Thomas Gainsborough RA FRSA was an English portrait and landscape painter, draughtsman, and printmaker. Along with his rival Sir Joshua Reynolds, he is considered one of the most important British artists of the second half of the 18th century. He painted quickly, and the works of his maturity are characterised by a light palette and easy strokes. Despite being a prolific portrait painter, Gainsborough gained greater satisfaction from his landscapes. He is credited (with Richard Wilson) as the originator of the 18th-century British landscape school. Gainsborough was a founding member of the Royal Academy.
He was born in Sudbury, Suffolk, the youngest son of John Gainsborough, a weaver and maker of woolen goods, and his wife Mary, the sister of the Reverend Humphry Burroughs. One of Gainsborough's brothers, Humphrey, had a faculty for mechanics and was said to have invented the method of condensing steam in a separate vessel, which was of great service to James Watt; another brother, John, was known as Scheming Jack because of his passion for designing curiosities.
The artist spent his childhood at what is now Gainsborough's House, on Gainsborough Street, Sudbury. He later resided there, following the death of his father in 1748 and before his move to Ipswich. The building still survives and is now a house-museum dedicated to his life and art.
When he was still a boy he impressed his father with his drawing and painting skills, and he almost certainly had painted heads and small landscapes by the time he was ten years old, including a miniature self-portrait. Gainsborough was allowed to leave home in 1740 to study art in London, where he trained under engraver Hubert Gravelot but became associated with William Hogarth and his school. He assisted Francis Hayman in the decoration of the supper boxes at Vauxhall Gardens, and contributed one image to the decoration of what is now the Thomas Coram Foundation for Children.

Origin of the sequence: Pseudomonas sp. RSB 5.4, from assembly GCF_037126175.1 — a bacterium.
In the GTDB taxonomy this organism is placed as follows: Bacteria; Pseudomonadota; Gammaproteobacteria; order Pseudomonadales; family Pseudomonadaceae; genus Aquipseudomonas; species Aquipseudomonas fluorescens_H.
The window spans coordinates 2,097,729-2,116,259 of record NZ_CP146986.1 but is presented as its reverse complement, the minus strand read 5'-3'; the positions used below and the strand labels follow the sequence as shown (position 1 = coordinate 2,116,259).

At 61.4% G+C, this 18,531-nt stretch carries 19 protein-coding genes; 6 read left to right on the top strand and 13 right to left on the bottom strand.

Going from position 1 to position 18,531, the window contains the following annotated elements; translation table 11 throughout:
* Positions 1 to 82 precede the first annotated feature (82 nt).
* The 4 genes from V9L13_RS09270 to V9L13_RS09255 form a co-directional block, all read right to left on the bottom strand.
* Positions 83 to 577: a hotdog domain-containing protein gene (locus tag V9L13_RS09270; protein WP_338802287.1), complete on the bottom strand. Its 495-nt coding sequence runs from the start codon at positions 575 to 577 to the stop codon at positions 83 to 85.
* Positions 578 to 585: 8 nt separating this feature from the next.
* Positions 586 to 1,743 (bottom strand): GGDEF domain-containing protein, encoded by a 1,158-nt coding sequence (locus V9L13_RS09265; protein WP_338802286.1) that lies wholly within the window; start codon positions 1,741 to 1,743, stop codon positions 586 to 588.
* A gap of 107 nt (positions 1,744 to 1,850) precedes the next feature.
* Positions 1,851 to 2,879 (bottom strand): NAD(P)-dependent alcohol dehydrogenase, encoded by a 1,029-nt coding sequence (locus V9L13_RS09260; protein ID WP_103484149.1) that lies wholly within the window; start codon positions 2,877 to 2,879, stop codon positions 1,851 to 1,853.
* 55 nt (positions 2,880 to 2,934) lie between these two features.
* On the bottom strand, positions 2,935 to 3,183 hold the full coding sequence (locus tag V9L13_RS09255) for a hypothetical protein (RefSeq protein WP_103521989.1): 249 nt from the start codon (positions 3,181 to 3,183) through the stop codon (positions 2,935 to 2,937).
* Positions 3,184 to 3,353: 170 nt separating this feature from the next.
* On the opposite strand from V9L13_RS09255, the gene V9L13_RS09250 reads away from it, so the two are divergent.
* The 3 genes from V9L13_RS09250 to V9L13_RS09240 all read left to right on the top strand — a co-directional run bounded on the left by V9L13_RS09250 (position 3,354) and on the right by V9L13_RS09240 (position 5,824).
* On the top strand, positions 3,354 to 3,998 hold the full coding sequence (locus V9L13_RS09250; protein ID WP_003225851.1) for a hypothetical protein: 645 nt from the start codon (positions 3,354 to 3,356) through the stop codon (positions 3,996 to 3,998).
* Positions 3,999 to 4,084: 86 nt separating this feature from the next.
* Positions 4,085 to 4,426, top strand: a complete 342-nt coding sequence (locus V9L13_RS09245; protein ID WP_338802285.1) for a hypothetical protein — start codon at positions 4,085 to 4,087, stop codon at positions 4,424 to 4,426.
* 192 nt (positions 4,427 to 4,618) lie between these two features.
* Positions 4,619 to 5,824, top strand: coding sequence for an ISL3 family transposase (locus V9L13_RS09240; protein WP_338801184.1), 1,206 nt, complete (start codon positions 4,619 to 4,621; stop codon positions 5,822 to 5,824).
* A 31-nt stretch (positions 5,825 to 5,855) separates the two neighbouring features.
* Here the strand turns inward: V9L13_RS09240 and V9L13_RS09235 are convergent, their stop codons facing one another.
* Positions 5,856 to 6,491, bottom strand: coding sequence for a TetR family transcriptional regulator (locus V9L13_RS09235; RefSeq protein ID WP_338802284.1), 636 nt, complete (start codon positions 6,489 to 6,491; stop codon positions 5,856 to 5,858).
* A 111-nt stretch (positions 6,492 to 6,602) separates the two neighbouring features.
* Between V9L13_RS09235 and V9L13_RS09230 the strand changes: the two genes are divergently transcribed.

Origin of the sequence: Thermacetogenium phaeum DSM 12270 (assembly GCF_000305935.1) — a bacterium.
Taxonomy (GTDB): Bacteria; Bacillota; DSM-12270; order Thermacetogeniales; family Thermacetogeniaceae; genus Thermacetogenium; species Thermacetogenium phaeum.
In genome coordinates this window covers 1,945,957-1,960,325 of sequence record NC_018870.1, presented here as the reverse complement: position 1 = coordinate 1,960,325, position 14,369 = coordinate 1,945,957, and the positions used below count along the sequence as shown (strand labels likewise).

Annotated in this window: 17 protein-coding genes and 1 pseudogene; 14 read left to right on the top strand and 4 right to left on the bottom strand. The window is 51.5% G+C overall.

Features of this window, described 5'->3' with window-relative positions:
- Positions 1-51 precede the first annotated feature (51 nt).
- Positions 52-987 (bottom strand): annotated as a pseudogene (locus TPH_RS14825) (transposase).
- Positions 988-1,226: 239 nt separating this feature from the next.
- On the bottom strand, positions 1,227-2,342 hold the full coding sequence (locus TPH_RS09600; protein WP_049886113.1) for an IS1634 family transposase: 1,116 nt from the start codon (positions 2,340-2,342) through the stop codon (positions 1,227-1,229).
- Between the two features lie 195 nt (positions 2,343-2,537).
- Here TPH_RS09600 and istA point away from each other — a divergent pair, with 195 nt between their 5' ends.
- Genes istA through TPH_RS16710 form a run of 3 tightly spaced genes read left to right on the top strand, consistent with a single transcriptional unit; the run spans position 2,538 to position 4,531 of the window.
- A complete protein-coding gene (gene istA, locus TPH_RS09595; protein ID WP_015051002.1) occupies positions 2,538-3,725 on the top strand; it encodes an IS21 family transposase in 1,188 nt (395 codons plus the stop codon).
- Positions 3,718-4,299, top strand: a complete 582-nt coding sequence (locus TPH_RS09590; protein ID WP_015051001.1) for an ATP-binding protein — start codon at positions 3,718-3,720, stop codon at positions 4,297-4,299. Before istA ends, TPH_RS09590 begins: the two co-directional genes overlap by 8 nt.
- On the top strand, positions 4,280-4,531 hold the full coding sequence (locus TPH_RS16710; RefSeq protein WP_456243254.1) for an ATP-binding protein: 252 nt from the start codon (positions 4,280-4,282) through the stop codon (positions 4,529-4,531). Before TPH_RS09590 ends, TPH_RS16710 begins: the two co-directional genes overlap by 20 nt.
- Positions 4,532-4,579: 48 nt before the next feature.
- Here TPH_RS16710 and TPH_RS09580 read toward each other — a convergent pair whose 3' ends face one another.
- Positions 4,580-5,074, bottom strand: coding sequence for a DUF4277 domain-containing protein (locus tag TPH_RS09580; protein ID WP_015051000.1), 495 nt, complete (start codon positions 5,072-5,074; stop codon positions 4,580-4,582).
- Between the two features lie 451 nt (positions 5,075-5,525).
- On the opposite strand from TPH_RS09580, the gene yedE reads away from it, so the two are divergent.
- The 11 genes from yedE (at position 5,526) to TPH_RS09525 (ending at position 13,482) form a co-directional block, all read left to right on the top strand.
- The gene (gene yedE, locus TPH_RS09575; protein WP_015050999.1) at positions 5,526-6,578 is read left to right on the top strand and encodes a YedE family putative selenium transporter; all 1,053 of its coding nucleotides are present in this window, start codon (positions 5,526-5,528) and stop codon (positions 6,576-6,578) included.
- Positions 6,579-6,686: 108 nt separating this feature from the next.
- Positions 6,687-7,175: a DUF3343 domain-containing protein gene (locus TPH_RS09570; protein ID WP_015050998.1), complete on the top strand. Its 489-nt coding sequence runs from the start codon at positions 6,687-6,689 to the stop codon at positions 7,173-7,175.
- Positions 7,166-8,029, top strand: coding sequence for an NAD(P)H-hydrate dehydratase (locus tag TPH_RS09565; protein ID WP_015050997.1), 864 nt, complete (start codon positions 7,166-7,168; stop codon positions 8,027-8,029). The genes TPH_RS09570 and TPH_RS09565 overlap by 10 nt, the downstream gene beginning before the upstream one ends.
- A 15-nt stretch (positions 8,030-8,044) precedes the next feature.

In 1746, Gainsborough married Margaret Burr, an illegitimate daughter of the Duke of Beaufort, who had settled a £200 annuity on her. The artist's work, then mostly consisting of landscape paintings, was not selling well. He returned to Sudbury in 1748–1749 and concentrated on painting portraits. While still in Suffolk, Gainsborough painted a portrait of The Rev. John Chafy Playing a Violoncello in a Landscape (c.1750–1752; Tate Gallery, London).